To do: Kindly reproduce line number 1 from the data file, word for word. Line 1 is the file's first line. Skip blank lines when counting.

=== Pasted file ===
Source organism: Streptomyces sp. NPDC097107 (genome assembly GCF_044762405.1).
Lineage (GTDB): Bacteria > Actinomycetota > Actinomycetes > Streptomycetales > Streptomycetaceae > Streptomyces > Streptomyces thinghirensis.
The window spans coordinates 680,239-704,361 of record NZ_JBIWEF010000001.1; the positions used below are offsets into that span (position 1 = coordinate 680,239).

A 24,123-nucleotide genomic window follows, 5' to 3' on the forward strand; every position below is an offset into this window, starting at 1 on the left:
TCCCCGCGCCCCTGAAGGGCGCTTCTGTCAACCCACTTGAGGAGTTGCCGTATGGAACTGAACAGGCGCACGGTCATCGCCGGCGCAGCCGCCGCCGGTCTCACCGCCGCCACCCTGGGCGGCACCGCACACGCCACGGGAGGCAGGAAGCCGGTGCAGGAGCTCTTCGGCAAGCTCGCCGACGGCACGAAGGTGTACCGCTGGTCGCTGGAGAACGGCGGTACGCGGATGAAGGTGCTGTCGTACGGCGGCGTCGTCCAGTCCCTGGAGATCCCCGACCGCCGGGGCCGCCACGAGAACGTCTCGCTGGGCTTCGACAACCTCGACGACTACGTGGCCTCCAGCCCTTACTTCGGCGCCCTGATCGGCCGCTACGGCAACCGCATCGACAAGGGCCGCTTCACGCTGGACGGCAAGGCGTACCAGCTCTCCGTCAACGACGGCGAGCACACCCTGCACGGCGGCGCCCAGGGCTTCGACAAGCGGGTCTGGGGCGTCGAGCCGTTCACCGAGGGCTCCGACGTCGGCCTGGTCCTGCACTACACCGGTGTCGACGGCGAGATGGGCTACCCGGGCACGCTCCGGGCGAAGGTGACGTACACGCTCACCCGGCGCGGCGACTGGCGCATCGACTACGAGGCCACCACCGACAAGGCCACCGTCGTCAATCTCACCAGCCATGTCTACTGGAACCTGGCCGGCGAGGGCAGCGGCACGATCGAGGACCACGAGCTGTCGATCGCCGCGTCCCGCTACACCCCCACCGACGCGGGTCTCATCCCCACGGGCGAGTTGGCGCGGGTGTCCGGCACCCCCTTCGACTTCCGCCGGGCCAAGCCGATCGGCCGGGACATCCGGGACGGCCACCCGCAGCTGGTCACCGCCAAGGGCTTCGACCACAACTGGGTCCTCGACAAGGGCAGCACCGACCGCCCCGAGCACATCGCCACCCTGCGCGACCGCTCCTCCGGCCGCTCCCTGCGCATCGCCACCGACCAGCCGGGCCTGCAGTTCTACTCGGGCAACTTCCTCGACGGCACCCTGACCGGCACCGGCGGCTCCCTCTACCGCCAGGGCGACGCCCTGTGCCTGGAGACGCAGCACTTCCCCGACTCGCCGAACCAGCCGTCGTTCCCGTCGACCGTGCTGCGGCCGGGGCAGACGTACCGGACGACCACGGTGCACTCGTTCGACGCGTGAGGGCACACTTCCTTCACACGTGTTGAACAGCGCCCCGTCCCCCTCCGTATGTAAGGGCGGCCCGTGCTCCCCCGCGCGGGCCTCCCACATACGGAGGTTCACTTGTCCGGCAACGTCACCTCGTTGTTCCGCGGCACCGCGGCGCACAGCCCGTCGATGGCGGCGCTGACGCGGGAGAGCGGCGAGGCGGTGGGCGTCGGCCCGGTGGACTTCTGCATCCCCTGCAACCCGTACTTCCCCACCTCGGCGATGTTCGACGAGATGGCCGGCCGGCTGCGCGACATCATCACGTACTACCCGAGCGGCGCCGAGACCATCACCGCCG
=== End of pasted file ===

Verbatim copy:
Source organism: Streptomyces sp. NPDC097107 (genome assembly GCF_044762405.1).